Comprising two large oval forms clawed out from an earthy landscape-like surface made from a mixture of paint, sand, marble dust, glue and other mixed media laid down on a red-painted canvas ground, Oval gris-marró (Grey Brown Oval is one of the pioneering series of material paintings that comprised Tàpies' international breakthrough at the end of the 1950s.
An earthy and mysterious work seemingly held into some kind of landscape unity by two great oval swathes in its surface that have been made by the artist clawing away at its material surface, closer inspection reveals also a sequence of seemingly randomly punctured, imprinted and incised marks that transform the picture plane into its own self-contained universe of activity.
In these material paintings which Tàpies began to make in 1954 shortly after a brief flirtation with Surrealist dream image, the artist fused both tachist and informel influences with a unique philosophical and meditative approach. Drawing on Buddhist philosophical practice and the disciplines of different oriental calligraphies Tàpies' work is a combination of impulsive and intuitive physical responses to the carefully prepared and highly material ground of his paintings. Often preferring, as here, a fine sandy ground that he believes highlights the inherent atomic structure of the world and the ultimate immateriality of all matter - by visibly disintegrating into millions of tiny particles when broken - for Tàpies his pictures, are 'truly experimental fields of battle where it is ultimately the destruction of the surface that leads to the work's 'aesthetic tranquility.'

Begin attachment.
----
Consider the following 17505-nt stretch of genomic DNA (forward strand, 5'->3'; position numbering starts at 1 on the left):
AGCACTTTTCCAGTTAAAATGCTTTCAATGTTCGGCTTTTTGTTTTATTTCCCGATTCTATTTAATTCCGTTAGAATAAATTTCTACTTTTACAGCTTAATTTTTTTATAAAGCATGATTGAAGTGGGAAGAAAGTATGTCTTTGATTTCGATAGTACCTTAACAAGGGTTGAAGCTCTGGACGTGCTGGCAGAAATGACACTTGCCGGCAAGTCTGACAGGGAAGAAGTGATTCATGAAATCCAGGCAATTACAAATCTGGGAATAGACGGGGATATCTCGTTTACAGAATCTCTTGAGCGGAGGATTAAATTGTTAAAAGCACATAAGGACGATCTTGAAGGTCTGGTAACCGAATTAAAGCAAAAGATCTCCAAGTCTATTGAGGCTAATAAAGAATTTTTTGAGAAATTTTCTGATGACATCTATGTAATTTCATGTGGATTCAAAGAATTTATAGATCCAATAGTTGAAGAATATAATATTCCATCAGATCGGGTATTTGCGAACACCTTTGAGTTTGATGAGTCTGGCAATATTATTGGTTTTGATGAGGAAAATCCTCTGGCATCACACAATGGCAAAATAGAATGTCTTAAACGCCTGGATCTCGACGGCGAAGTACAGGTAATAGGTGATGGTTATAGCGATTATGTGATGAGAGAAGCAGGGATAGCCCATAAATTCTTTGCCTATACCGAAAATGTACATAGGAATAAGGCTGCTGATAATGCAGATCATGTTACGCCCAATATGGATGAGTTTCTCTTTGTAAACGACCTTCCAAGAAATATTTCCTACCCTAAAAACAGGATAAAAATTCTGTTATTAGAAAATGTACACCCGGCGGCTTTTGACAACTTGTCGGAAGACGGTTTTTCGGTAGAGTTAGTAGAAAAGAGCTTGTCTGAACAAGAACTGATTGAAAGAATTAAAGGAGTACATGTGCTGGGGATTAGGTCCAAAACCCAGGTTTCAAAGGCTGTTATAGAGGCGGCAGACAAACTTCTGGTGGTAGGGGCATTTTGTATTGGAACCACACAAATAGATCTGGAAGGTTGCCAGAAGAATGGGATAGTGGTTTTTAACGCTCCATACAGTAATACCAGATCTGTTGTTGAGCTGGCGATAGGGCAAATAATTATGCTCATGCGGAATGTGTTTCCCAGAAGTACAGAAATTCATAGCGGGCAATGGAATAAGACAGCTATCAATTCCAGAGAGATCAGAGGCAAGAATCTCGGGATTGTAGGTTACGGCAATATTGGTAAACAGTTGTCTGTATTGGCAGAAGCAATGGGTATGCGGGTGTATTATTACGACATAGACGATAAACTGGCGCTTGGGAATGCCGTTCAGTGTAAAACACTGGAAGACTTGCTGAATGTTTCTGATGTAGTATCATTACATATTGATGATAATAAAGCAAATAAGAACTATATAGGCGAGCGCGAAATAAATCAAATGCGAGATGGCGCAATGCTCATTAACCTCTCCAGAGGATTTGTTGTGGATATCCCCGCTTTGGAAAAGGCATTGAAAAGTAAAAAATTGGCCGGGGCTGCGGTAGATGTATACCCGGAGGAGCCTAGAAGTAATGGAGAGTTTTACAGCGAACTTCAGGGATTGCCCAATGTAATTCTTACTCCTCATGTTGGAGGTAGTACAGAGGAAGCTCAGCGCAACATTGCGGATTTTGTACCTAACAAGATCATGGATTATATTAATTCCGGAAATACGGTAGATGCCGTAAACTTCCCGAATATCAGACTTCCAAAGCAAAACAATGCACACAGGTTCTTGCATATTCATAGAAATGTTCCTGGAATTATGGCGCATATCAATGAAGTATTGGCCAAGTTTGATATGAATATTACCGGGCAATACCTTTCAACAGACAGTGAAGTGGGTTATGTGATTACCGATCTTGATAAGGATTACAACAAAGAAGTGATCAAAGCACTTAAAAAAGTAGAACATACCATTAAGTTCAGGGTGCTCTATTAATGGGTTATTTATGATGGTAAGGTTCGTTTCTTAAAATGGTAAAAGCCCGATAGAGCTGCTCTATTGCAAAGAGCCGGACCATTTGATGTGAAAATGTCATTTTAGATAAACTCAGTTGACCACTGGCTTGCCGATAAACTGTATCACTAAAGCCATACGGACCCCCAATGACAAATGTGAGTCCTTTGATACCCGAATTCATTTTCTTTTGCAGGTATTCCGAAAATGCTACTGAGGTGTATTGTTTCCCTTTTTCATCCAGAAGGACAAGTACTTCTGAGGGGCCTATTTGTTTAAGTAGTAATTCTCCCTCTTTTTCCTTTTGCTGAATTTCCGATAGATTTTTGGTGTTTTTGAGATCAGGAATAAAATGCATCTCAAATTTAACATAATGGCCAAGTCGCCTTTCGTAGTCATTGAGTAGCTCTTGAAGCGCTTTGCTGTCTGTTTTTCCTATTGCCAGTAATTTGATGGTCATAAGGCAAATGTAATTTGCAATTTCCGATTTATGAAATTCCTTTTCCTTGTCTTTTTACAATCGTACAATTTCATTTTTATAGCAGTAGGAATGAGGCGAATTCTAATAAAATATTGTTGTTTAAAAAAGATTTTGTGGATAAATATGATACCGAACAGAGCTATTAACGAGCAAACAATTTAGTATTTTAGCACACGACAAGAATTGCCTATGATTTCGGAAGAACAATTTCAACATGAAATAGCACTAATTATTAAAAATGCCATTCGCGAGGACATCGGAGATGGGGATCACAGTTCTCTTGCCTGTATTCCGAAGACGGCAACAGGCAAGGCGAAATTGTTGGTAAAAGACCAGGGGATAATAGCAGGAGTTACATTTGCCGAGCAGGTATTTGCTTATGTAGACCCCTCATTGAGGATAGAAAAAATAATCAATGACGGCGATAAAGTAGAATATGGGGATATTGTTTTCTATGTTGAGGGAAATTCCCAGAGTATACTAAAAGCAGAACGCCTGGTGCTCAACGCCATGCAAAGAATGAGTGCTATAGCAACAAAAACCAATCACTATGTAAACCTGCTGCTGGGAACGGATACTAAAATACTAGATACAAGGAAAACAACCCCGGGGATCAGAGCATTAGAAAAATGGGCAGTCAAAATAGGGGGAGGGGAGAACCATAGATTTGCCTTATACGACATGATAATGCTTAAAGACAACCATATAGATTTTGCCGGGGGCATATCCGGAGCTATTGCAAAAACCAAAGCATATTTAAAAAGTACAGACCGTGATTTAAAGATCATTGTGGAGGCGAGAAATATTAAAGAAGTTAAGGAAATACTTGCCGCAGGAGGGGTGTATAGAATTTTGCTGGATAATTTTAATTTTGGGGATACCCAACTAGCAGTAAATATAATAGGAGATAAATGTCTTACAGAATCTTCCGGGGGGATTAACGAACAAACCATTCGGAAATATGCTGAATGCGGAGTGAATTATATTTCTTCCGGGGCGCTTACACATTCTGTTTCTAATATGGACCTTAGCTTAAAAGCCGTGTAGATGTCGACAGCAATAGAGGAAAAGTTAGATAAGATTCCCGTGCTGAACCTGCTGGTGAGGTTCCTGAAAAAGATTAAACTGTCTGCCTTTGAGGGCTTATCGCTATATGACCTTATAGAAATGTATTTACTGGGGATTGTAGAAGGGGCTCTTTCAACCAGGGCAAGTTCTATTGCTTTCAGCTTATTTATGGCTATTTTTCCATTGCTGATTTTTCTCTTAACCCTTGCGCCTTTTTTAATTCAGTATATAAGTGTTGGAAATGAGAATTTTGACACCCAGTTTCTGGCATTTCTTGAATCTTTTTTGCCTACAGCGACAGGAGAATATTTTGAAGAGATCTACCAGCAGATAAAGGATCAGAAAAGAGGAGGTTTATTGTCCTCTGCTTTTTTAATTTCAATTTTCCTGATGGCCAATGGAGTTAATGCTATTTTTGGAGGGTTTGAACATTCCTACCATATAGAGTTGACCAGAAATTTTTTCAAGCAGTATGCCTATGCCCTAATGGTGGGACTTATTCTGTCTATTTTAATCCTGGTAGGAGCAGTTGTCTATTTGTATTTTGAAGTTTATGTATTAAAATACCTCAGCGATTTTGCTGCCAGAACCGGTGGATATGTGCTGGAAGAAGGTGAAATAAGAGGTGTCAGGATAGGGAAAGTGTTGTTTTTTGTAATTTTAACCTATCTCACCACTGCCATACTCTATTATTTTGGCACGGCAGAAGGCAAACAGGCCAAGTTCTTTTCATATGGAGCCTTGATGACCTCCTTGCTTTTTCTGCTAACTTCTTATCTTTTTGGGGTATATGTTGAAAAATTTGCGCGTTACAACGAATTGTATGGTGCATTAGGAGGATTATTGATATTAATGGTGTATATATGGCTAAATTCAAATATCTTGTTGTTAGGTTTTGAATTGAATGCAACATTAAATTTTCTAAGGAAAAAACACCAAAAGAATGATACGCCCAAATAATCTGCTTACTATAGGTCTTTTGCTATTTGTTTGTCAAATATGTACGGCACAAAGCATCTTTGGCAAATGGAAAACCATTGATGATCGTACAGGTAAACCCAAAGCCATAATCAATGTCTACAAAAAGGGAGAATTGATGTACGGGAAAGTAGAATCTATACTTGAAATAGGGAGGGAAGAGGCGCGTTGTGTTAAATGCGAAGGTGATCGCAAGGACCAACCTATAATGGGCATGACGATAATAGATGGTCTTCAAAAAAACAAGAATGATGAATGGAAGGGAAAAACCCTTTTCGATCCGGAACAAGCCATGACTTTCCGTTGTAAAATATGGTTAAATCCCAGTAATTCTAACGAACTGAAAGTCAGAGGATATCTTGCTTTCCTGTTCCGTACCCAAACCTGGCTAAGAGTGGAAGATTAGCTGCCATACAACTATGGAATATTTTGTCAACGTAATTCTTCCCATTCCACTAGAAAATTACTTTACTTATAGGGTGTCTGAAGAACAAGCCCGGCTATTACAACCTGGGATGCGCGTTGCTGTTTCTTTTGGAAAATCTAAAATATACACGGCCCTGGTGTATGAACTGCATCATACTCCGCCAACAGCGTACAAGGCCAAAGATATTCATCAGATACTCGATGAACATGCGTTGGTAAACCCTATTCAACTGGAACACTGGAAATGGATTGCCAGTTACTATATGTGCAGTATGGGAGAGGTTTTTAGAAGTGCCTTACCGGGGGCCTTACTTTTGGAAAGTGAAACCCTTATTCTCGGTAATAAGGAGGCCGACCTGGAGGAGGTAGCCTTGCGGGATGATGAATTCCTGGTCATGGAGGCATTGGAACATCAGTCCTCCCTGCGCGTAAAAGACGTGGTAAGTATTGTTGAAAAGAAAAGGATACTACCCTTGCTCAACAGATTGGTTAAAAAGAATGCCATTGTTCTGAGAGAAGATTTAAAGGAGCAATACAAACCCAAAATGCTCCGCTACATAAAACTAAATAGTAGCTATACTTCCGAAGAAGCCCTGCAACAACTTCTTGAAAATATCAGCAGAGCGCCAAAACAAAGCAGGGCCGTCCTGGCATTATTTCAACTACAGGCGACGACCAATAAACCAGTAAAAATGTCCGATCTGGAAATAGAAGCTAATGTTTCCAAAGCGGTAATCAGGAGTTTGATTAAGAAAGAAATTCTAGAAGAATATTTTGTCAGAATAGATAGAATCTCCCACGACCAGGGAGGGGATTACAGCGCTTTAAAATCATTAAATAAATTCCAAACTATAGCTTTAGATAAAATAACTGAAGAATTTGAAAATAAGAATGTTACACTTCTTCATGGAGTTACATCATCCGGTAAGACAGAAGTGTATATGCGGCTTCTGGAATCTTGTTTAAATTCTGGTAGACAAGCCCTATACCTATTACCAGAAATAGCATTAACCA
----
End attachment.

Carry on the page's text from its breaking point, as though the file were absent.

Treating material in an esoteric way, as a physical expression of space and time able to become animated through the impulsive or gestural interaction of the artist, Tàpies finds both identity, purpose and meaning in the manner in which he instinctively responds to the prompts he feels from the material he works with. 'Like a researcher in his laboratory, I am the first spectator of the suggestions drawn from the materials', Tàpies has said, 'I unleash their expressive possibilities, even if I do not have a very clear idea of what I am going to do. As I go along with my work I formulate my thought, and from this struggle between what I want and the reality of the material - from this tension - is born an equilibrium. (Antoni Tàpies 'I am a Catalan' 1971, reproduced in K. Stiles and P. Selz Theories and Documents of Contemporary Art, Berkeley, 1996, p. 55.)
Though perhaps coincidental or even unintended, in its comparatively rare use of two enclosing ovals, Oval gris-marró is one of only a small number of works from this vital period whose cyclical form seems to bestow the arena of Tàpies actions with a unique holistic and united sense of oneness and completion.